From: Christian S. Rode (firstname.lastname@example.org)
Date: Wed Nov 03 1999 - 20:26:04 PST
A question: Is it really practical to assume the benefits of reduced
package crosstalk with push-pull drivers? I can see that you could
tune the delays in open-collector-like technologies to maintain
a nearly continuous current flow (at least in the nominal case) but
with CMOS drivers and cross-coupled break-before-make pre-drivers
won't you always get a period where both drivers are off?
The spike in that case would be due to currents dropping, rather
than increasing and creating an initial on-chip voltage rise, rather
than a fall. David didn't characterize the nature of his spikes.
"D. C. Sessions" wrote:
> David Haedge wrote:
> > Fellow SIers,
> > I am working on an SSO analysis that involves large numbers of LVDS outputs
> > switching on a die. One of the reasons to use LVDS is because the driver is
> > basically just redirecting a 4mA current in the output loop, hopefully
> > eliminating large di/dt's on power and ground. However, my SPICE analysis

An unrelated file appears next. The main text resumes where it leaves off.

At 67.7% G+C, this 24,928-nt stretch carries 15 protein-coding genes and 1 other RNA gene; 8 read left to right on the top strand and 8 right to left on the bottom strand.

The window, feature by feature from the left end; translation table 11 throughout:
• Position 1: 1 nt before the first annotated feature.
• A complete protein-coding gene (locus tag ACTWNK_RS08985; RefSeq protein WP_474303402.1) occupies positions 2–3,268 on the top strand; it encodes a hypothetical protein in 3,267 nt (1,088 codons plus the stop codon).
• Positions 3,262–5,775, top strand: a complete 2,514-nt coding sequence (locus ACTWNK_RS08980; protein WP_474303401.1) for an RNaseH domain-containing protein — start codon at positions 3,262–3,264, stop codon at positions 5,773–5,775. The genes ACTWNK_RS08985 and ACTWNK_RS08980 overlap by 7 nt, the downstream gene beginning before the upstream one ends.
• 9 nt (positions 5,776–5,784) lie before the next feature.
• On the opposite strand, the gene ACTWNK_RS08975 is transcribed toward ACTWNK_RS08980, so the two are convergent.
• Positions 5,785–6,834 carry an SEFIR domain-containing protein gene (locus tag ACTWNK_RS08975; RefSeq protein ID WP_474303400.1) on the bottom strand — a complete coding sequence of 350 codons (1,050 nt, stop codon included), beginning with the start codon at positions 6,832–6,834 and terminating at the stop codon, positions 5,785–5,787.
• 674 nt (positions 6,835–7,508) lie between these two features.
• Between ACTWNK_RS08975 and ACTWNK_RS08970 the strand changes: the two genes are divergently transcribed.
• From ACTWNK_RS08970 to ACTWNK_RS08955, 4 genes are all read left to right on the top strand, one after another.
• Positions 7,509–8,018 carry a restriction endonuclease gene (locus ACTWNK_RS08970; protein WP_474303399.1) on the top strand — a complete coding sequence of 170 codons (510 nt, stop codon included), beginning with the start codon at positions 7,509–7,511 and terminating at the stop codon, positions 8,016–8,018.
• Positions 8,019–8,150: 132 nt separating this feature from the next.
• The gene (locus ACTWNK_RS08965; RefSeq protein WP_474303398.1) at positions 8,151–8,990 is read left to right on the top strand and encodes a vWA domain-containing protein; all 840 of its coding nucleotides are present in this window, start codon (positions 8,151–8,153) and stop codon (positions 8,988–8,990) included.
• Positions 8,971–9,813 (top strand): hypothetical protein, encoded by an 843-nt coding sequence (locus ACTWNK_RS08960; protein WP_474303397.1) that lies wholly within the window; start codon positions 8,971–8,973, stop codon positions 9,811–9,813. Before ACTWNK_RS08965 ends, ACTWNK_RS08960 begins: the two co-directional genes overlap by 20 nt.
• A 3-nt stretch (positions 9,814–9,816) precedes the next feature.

> > shows a 20-25mA current spike on VDD and VSS with a rise/fall time of about
> > 230ps each time the device switches (375MHz rate). It was assumed that we
> > could get by with a lot less VDD and VSS pads due to the expected low di/dt's.
> > It appears now that with this large unexpected current spike, we need to triple
> > the number of powers and grounds to achieve an acceptable voltage drop/ground
> > bounce. Has anybody out there seen this sort of behavior in LVDS circuitry?
> > Or is this just perhaps a quirk in SPICE (or my chosen vendor)?
> Assuming that you're not running the predriver on the output rails (BAAAAAD idea)
> then it sounds like you have some rise/fall assymetry. Step one is to fix it,
> since power noise is the least of the troubles it causes.
> Beyond that, you may not have a big problem Oddly enough, in a differential
> current environment supply inductance can actually be a Good Thing since it
> effectively forces rise/fall symmetry. Put some package inductance into that
> simulation (with or without mutual inductance, although ignoring mutual
> inductance is kinda silly) and see what happens. Betcha you like the results.
> D. C. Sessions
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